Wednesday, March 20, 2013

Not Plastic Surgery, But Cardiac {Lent Day #37}

I remember my grandmother sitting on the floor in the hallway, her face in a strapped contraption attached to bungee-cord-like ropes that somehow hooked to the her bedroom door frame.  When I inquired about this strange practice, she informed me she was doing a "face-lift."  I suppose it was the 1970's answer to plastic surgery, or just the cheaper version.  Growing up, and even later as an adult, I scoffed at the very idea of plastic surgery.  Privileged to sit across a cafe table from Elisabeth Elliot on two occasions, I later told friends of the beauty of her deep wrinkles and silver hair ~ every one of them telling the stories of a life lived faithfully and sacrificially in Christ.


But lately I've been lifting my face "up" as I look in the mirror, and it certainly does look better that way.  I've been lamenting the silvers and greys, too, but they are so abundant that it would take a monthly fortune to cover them up. I don't think I've ever been as concerned with or focused on external beauty as I am now. {Oh, the pride in thinking I was above such silly, ungodly things.}

But if I really think about it, I've always been more focused on external things than internal.  They've just been mostly in the "behavior" category and not necessarily so much in the "appearance" category.  While asking the Lord to reveal my sin and help me confess this morning, I was reminded of a book Robert and I read on parenting called Shepherding a Child's Heart by Tedd Tripp.  I still highly recommend it, as it encourages parents to get to "heart" or internal issues when disciplining children.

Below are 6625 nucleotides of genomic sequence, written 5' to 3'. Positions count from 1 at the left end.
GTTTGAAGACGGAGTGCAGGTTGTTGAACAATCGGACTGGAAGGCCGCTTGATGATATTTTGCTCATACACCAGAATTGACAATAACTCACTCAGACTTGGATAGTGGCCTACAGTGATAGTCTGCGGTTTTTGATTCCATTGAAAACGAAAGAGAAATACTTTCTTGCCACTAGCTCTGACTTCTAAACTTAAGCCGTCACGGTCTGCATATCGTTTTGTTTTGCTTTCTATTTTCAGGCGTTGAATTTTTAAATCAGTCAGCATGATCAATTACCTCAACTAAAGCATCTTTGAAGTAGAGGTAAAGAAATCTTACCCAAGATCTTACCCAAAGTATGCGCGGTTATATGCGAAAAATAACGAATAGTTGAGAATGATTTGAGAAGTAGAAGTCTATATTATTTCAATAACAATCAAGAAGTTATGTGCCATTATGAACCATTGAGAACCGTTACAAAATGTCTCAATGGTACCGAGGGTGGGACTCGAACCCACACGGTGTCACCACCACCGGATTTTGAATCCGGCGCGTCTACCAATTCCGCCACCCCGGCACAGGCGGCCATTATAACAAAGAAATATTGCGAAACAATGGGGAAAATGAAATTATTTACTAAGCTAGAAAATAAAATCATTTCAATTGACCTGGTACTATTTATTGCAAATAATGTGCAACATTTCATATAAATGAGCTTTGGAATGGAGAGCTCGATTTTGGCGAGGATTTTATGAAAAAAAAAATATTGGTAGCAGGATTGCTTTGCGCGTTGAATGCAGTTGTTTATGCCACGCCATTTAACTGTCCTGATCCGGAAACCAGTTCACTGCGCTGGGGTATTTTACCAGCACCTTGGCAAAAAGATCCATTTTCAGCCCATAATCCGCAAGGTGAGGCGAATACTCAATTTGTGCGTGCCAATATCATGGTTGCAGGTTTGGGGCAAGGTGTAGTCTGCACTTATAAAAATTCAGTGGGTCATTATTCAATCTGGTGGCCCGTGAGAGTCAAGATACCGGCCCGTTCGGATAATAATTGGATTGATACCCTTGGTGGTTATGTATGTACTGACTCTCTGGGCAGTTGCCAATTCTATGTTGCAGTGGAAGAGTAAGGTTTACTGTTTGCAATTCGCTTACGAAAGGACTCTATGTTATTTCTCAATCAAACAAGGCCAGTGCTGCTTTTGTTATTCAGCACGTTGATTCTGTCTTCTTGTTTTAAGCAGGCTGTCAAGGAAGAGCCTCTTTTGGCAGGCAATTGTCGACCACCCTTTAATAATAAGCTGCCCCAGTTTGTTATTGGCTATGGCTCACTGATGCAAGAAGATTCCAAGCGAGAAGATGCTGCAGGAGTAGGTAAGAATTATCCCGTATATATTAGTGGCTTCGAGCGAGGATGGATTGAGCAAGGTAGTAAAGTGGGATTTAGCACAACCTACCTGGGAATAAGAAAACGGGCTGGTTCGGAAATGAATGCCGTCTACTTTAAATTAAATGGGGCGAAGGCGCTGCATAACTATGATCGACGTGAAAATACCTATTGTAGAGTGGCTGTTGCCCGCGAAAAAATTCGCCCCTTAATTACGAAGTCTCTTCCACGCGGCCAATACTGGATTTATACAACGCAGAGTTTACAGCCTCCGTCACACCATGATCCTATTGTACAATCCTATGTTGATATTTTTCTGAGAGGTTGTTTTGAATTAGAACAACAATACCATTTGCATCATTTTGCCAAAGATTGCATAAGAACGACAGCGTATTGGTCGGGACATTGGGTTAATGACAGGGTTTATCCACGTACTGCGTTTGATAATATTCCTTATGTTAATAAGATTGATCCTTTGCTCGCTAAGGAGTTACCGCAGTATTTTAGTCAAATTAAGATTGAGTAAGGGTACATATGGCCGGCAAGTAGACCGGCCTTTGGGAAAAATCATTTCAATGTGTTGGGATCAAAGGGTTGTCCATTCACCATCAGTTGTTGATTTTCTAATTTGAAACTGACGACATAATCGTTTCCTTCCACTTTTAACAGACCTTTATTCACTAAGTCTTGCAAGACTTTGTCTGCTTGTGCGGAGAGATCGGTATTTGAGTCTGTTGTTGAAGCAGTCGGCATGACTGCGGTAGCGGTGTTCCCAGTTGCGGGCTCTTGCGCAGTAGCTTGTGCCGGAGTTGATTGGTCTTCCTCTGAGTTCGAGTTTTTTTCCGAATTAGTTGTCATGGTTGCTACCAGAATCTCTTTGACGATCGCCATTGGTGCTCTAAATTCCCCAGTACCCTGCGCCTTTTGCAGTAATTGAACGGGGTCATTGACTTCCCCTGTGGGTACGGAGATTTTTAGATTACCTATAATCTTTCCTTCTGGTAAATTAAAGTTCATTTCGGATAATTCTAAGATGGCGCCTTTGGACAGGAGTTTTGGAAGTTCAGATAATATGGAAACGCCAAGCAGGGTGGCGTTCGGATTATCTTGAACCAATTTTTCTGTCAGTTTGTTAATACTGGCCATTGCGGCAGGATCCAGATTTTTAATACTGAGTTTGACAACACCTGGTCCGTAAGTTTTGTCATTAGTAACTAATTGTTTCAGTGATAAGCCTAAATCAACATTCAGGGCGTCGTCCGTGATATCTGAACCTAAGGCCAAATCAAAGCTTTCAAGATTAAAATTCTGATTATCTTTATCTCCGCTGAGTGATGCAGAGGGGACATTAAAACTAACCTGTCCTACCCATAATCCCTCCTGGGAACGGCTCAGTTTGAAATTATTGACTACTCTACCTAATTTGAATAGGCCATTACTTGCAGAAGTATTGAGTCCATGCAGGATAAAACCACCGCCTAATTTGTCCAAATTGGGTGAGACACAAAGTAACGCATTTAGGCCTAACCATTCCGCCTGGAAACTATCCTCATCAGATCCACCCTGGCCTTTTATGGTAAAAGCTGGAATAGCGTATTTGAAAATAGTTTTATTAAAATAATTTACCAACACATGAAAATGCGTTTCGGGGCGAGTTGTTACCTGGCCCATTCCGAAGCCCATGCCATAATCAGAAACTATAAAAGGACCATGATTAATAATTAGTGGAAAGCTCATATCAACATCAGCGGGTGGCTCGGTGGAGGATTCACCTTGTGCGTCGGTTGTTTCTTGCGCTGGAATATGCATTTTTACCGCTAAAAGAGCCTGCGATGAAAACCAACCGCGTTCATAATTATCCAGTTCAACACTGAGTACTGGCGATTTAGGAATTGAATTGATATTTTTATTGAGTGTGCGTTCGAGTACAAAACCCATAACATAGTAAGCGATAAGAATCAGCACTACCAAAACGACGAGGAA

"If you address only behavior in your children, you never get to the cross of Christ.  It is impossible to get from preoccupation with behavior to the gospel.  The gospel is not a message about doing new things.  It is a message about being a new creature.  It speaks to people as broken, fallen sinners who are in need of a new heart.  God has given His Son to make us new creatures.  God does open-heart surgery, not a face-lift.  He produces change from the inside out.  He rejects the man who fasts twice a week and accepts the sinner who cries for mercy."
Shepherding a Child's Heart, p. 69 
I can almost manage my behavior and words.  I can say and do appropriate things, kind things, sacrificial things, but my heart is not always in accord with my behavior.  An amazing thing about the cross and the resurrection, though, is that through them, my heart can be in accord with my behavior.  In fact, by the Spirit my new heart wants to love and serve like Christ.

Today I've been confessing the squelching of the Spirit's work in my new heart, as well as the fact that I was in desperate need of a new heart in the first place.  I've been agreeing with Him about the "face-lifts" I've attempted to earn His approval. If I try to behave my way to Christ through good works I make His torturous death a mockery.  I need forgiveness for doing that so often, rather than coming before Him with a contrite spirit.  He does not necessarily want my external sacrifices, he wants my heart. 

For You do not delight in sacrifice, otherwise I would give it; you are not pleased with burnt offering.  The sacrifices of God are a broken spirit, a broken and contrite heart, O God, You will not despise.
Psalm 51: 16-17


Moreover, I will give you a new heart and put a new spirit within you; I will remove the heart of stone from your flesh and give you a heart of flesh.
Ezekiel 36:26

Charm is deceitful, and beauty is vain, but a woman who fears the Lord, she shall be praised.  Give her the product of her hands and let her works praise her in the gates.
Proverbs 31: 30-31

{I love that the "works" of the woman are received and rewarded ~ but seemingly when her heart and its worship of the Lord are her focus. Mrs. Elliot's great missionary and writing works praise her, but it was her new heart that enabled them in the first place.}

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